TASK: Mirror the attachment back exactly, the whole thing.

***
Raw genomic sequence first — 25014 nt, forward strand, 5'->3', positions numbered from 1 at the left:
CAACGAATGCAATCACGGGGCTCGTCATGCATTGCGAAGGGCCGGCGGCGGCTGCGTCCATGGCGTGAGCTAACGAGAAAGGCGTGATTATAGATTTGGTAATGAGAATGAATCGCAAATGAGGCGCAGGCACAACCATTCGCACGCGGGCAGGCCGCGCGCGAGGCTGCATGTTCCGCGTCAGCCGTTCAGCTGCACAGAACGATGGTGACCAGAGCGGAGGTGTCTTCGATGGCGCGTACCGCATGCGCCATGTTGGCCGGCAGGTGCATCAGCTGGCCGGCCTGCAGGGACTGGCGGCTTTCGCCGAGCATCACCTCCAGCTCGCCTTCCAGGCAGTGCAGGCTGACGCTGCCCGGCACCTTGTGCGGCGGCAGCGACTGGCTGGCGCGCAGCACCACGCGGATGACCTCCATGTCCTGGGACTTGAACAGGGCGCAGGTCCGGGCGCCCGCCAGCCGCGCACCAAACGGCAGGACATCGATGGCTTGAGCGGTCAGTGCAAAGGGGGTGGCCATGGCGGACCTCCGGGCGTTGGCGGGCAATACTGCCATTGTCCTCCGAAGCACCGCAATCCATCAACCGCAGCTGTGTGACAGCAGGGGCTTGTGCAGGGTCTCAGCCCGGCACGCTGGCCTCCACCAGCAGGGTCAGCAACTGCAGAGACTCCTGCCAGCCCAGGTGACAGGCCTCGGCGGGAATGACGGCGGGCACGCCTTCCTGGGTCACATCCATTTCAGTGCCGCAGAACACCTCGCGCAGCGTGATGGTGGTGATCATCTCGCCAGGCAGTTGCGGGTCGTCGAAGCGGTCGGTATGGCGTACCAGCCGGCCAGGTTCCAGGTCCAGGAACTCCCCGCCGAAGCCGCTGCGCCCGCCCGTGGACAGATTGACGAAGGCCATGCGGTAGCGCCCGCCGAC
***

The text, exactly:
Raw genomic sequence first — 25014 nt, forward strand, 5'->3', positions numbered from 1 at the left:
CAACGAATGCAATCACGGGGCTCGTCATGCATTGCGAAGGGCCGGCGGCGGCTGCGTCCATGGCGTGAGCTAACGAGAAAGGCGTGATTATAGATTTGGTAATGAGAATGAATCGCAAATGAGGCGCAGGCACAACCATTCGCACGCGGGCAGGCCGCGCGCGAGGCTGCATGTTCCGCGTCAGCCGTTCAGCTGCACAGAACGATGGTGACCAGAGCGGAGGTGTCTTCGATGGCGCGTACCGCATGCGCCATGTTGGCCGGCAGGTGCATCAGCTGGCCGGCCTGCAGGGACTGGCGGCTTTCGCCGAGCATCACCTCCAGCTCGCCTTCCAGGCAGTGCAGGCTGACGCTGCCCGGCACCTTGTGCGGCGGCAGCGACTGGCTGGCGCGCAGCACCACGCGGATGACCTCCATGTCCTGGGACTTGAACAGGGCGCAGGTCCGGGCGCCCGCCAGCCGCGCACCAAACGGCAGGACATCGATGGCTTGAGCGGTCAGTGCAAAGGGGGTGGCCATGGCGGACCTCCGGGCGTTGGCGGGCAATACTGCCATTGTCCTCCGAAGCACCGCAATCCATCAACCGCAGCTGTGTGACAGCAGGGGCTTGTGCAGGGTCTCAGCCCGGCACGCTGGCCTCCACCAGCAGGGTCAGCAACTGCAGAGACTCCTGCCAGCCCAGGTGACAGGCCTCGGCGGGAATGACGGCGGGCACGCCTTCCTGGGTCACATCCATTTCAGTGCCGCAGAACACCTCGCGCAGCGTGATGGTGGTGATCATCTCGCCAGGCAGTTGCGGGTCGTCGAAGCGGTCGGTATGGCGTACCAGCCGGCCAGGTTCCAGGTCCAGGAACTCCCCGCCGAAGCCGCTGCGCCCGCCCGTGGACAGATTGACGAAGGCCATGCGGTAGCGCCCGCCGAC